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04-21-2012, 01:14 AM   #1
oakbarn
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 SG and weight

Do I have this correct

A wort with an SG of 1.052 would weigh 8.77894 pounds

I am trying to figure Volume by weight as I can get a heavy duty scale for \$44 off Amazon. Good flow meters are much more and have greater problems with accuracy.

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04-21-2012, 01:59 AM   #2
Hex23
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I assume you mean 8.77894 pounds per gallon? The density would depend on temperature, but that's pretty close. Are you trying to measure the CO2 loss to measure the fermentation progress? Or just measure volume indirectly. What are you looking to do?

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04-21-2012, 12:48 PM   #3
ajdelange
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Apparent specific gravity is the weight determined in air of a volume of wort at a specified temperature divided by the weight, also determined in air, of an equal volume of water at a specified, but not necessarily the same, temperature. Thus one can determine the apparent weight of a volume of wort by multiplying the apparent weight of an equal volume of water by the apparent specific gravity.

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04-21-2012, 12:56 PM   #4
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I don't see how you got to 8.77894 pounds with a OG of 1.052 I mean 1 Gallon is 8lb, so 8*1.052=8.48, not 8.77894

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04-21-2012, 01:11 PM   #5
ajdelange
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A gallon of water weighs (in vacuo) 3.78541178(liters/gal)*998.203(grams/liter) / 453.59237(grams/pound) = 8.33041 pounds per gallon at 20 °C. Thus a gallon of wort at 1.052 (20 °C/20 °C) weighs approximately 8.76359 (with the approximate being because 8.33041 is the true (in vacuo) weight of a gallon of water (not adjusted for air weighing).

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04-21-2012, 02:47 PM   #6
oakbarn
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I am trying to measure volume in my MLT (just water) and Wort in the Fermenter. I based the calculation on 1 gal of water = 8.345 pounds at 68 degree. I got that figure off the internet. I just wanted to know if the math was correct. If it is, I plan to purchase two scales.

I would put one under my MLT and the other under my fermenter.

I would add 20 gallons of distilled water at 68 degrees and get the exact weight of that water on both scales. That would be my base line for each scale. I would likely check the at 5, 10, and 15 gal to see if the scales were accurate linier,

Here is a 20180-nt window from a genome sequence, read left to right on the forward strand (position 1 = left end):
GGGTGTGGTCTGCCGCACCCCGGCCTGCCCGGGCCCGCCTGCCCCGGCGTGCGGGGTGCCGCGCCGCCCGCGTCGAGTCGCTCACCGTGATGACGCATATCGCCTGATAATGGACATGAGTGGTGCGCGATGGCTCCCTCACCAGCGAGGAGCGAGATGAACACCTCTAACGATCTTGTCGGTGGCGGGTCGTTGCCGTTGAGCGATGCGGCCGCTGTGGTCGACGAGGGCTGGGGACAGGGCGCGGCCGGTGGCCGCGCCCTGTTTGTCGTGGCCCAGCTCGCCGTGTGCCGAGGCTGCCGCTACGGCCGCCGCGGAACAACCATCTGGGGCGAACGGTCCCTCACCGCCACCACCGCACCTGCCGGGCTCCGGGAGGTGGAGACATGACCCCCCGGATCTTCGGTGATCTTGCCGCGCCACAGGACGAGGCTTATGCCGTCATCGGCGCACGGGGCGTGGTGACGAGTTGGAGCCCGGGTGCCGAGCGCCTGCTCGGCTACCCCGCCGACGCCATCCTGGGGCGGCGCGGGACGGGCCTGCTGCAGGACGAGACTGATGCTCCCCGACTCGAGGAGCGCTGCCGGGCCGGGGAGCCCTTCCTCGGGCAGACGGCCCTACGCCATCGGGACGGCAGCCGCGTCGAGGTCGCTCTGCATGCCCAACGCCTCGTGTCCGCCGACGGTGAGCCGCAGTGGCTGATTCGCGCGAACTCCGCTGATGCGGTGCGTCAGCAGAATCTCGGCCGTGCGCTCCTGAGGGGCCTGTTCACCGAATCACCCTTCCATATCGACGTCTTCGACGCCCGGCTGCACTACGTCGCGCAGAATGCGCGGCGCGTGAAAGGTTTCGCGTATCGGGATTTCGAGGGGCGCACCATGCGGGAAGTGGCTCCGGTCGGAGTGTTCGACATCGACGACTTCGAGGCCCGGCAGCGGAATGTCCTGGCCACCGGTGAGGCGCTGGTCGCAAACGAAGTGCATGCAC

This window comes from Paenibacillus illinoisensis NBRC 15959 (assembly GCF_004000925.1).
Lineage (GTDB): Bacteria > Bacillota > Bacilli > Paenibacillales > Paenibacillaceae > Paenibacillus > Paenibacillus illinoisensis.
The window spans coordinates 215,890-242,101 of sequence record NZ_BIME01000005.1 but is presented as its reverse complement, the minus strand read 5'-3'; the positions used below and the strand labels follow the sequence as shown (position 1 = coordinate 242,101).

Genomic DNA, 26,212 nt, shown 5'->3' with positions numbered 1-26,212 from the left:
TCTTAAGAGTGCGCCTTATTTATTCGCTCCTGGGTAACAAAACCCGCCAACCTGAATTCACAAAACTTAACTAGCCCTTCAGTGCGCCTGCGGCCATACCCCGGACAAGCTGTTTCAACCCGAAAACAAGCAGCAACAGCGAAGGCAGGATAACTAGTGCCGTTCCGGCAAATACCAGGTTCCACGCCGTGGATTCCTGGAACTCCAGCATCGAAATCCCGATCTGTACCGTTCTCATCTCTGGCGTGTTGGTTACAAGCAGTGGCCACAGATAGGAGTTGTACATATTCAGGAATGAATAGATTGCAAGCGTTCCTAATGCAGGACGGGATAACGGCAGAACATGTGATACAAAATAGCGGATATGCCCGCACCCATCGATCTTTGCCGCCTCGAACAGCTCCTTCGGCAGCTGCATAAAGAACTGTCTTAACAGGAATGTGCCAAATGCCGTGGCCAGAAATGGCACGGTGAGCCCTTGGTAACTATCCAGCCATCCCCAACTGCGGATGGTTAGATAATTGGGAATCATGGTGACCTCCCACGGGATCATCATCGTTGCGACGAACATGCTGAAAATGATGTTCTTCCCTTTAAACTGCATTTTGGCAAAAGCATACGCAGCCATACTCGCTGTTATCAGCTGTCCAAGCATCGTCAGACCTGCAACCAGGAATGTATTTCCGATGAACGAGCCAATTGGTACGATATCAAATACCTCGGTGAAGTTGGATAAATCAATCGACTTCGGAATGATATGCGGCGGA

I would calibrate my Hydrometers at with that water as well.

I guess it would also be a good idea to check the weight in the MLT at 150 degrees as well although I am sure I could calculate that delta if I can find the denisty temp factor.

I am just trying to decide on a 440 pound scale or a smaller one. I do not want to even get need the top of the range and was trying to figure what the max poundage I would have in my MLT and in My fermenter.

MLT Total = MLT # + WaterVol# + Grain#

Ferementer Total = Fermenter# + WortVolume#

I was a pilot and we never though about gallons of fuel. The fuel was pounds. Now volume in gallons (how we purchased) the fuel did equate to pounds (and it did vary by temp). That got me to thinking I could measure volume by weight.

The chemist in me wants to play mad scientist.

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04-21-2012, 05:25 PM   #7
ajdelange
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Quote:
 Originally Posted by oakbarn I was a pilot and we never though about gallons of fuel.
Someone else must have been paying for it. I knew 6lbs/gal (SG ~ 0.75) but was also very aware that it was \$0.50 per gal. I remember how appalled we all were when the price topped \$1.00 and I remember the first time it cost me over \$100 to put 64 gal of avgas in my plane. I now pay that much to fill my car.
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04-21-2012, 05:48 PM   #8
mabrungard
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If I recall, AJ's brewery uses scales on the fermenter or kettle to measure volume. He would be well versed in the subject!

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04-21-2012, 06:27 PM   #9
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I'm one of those strange people who weigh water and wort with scales too... except I use metric and pretend 1L is always 1kg regardless of temperature. So a liter would be 1052 grams, makes for slightly easier math.

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04-22-2012, 01:07 PM   #10
ajdelange
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Quote:
 Originally Posted by mabrungard If I recall, AJ's brewery uses scales on the fermenter or kettle to measure volume. He would be well versed in the subject!
I do indeed have load cells under the stand upon which my mash tun/kettle sits. This does make some things easier. A pound of water is a pound of water at whatever temperature, 100 pounds of 12 °P wort contains 12 pounds of extract etc. OTOH if the dimensions of your vessel are regular it's an easy matter to determine how much volume change an inch change in depth corresponds to under hot and cold conditions. A tape measure is less expensive than load cells!

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